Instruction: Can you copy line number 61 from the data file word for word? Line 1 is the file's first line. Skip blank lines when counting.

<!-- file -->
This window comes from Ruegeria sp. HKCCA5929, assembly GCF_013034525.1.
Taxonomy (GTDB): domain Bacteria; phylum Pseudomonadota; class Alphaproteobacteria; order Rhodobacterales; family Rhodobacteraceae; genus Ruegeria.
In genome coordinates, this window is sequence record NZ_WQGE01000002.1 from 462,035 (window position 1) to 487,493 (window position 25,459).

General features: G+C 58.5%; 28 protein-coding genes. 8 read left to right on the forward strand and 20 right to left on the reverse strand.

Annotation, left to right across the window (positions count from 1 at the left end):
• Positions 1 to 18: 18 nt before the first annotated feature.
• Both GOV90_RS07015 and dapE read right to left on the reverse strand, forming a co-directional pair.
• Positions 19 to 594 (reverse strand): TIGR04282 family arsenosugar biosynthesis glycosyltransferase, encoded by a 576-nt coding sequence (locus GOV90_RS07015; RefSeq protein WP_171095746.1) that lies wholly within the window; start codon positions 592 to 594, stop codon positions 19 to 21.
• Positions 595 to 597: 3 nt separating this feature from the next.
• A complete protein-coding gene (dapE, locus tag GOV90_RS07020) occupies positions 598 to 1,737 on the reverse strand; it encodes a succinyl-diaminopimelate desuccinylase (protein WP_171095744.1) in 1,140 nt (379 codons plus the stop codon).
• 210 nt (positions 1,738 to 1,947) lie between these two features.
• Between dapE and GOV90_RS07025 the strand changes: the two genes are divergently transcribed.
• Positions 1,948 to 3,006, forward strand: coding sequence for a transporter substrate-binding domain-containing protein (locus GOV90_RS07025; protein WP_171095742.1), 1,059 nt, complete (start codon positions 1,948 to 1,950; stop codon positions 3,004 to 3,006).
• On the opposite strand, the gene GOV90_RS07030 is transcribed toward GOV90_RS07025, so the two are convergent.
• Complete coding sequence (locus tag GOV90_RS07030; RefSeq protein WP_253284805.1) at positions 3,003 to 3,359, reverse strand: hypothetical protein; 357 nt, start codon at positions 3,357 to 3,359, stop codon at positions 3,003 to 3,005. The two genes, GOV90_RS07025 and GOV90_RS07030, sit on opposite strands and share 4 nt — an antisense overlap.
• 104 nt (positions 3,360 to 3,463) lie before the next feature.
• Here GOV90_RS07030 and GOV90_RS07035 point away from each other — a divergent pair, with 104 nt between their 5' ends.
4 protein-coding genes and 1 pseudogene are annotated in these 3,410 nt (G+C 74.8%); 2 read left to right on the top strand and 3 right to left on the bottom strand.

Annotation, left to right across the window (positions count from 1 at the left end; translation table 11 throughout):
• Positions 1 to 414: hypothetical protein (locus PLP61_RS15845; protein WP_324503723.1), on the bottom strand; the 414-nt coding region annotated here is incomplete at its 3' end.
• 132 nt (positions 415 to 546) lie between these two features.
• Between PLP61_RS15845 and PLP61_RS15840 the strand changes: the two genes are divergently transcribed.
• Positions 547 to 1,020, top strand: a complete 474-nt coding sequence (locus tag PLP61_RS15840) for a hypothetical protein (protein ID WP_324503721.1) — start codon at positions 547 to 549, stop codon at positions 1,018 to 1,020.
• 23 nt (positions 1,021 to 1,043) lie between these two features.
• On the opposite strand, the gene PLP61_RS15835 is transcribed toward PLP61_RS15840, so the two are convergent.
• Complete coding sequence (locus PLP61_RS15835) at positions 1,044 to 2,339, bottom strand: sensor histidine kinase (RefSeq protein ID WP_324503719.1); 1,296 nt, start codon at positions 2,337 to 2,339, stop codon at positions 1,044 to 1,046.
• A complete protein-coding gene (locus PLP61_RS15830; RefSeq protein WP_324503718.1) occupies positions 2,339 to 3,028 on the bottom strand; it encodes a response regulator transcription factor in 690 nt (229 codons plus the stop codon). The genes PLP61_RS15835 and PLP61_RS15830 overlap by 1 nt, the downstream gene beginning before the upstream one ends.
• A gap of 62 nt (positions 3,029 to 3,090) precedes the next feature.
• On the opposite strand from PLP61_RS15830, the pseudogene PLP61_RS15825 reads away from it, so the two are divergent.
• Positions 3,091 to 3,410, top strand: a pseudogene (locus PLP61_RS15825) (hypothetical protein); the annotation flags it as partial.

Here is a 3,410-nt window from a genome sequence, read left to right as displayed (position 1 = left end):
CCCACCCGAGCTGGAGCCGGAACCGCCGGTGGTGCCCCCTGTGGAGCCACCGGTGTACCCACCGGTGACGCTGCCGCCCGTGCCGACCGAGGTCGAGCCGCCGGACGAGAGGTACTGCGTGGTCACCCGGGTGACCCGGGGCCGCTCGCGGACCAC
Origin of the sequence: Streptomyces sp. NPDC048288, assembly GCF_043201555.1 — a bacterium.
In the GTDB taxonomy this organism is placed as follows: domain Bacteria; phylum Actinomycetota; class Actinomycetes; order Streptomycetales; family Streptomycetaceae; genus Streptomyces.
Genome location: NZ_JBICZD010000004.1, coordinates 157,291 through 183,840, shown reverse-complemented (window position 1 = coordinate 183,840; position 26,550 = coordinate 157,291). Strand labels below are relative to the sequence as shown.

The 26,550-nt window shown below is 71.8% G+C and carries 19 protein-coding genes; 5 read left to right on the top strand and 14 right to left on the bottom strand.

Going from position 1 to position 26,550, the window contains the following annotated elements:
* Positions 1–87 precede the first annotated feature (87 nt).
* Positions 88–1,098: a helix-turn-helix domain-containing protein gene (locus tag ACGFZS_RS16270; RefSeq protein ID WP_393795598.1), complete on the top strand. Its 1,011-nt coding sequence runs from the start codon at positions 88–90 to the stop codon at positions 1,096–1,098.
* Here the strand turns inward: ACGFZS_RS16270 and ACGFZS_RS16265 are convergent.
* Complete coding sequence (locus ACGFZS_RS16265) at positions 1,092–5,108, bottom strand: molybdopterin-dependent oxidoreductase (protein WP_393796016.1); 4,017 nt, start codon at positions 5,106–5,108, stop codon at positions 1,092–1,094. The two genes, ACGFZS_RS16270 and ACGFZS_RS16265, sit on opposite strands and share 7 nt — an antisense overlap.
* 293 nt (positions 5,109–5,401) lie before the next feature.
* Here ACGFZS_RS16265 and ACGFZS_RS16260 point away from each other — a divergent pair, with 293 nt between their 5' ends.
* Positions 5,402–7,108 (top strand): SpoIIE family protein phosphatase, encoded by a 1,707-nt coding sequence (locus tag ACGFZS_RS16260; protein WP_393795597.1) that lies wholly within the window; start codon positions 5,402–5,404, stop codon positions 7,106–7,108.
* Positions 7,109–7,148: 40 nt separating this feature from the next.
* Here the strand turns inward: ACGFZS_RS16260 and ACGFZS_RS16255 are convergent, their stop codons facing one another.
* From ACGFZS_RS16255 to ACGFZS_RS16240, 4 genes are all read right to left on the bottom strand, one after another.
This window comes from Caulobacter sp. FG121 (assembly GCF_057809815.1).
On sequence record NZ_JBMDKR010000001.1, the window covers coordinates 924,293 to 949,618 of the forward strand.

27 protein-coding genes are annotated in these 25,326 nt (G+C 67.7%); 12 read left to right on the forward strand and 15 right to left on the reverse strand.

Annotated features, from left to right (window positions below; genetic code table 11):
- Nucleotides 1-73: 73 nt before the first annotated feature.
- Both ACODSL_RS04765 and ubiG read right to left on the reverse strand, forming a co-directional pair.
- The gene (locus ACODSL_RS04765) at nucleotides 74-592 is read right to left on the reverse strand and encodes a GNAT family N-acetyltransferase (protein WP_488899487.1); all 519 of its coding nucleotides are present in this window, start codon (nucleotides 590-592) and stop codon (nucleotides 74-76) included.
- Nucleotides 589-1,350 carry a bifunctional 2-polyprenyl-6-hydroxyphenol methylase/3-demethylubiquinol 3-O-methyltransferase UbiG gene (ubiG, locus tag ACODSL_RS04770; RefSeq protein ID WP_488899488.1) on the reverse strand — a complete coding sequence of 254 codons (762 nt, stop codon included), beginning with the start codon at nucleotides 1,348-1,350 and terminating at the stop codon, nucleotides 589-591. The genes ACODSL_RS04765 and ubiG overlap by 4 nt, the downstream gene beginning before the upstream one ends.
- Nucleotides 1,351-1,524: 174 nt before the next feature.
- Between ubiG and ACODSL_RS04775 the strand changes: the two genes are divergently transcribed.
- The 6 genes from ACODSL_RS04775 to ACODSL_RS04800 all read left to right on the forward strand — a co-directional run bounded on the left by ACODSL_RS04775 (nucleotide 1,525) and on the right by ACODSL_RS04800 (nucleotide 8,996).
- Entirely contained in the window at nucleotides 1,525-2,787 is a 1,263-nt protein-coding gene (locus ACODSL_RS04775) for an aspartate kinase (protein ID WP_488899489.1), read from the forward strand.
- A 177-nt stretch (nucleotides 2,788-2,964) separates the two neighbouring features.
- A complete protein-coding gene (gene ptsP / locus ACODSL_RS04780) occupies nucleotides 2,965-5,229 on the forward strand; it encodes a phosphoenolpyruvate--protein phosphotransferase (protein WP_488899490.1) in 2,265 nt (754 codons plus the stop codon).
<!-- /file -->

- A complete protein-coding gene (gene ptsP / locus ACODSL_RS04780) occupies nucleotides 2,965-5,229 on the forward strand; it encodes a phosphoenolpyruvate--protein phosphotransferase (protein WP_488899490.1) in 2,265 nt (754 codons plus the stop codon).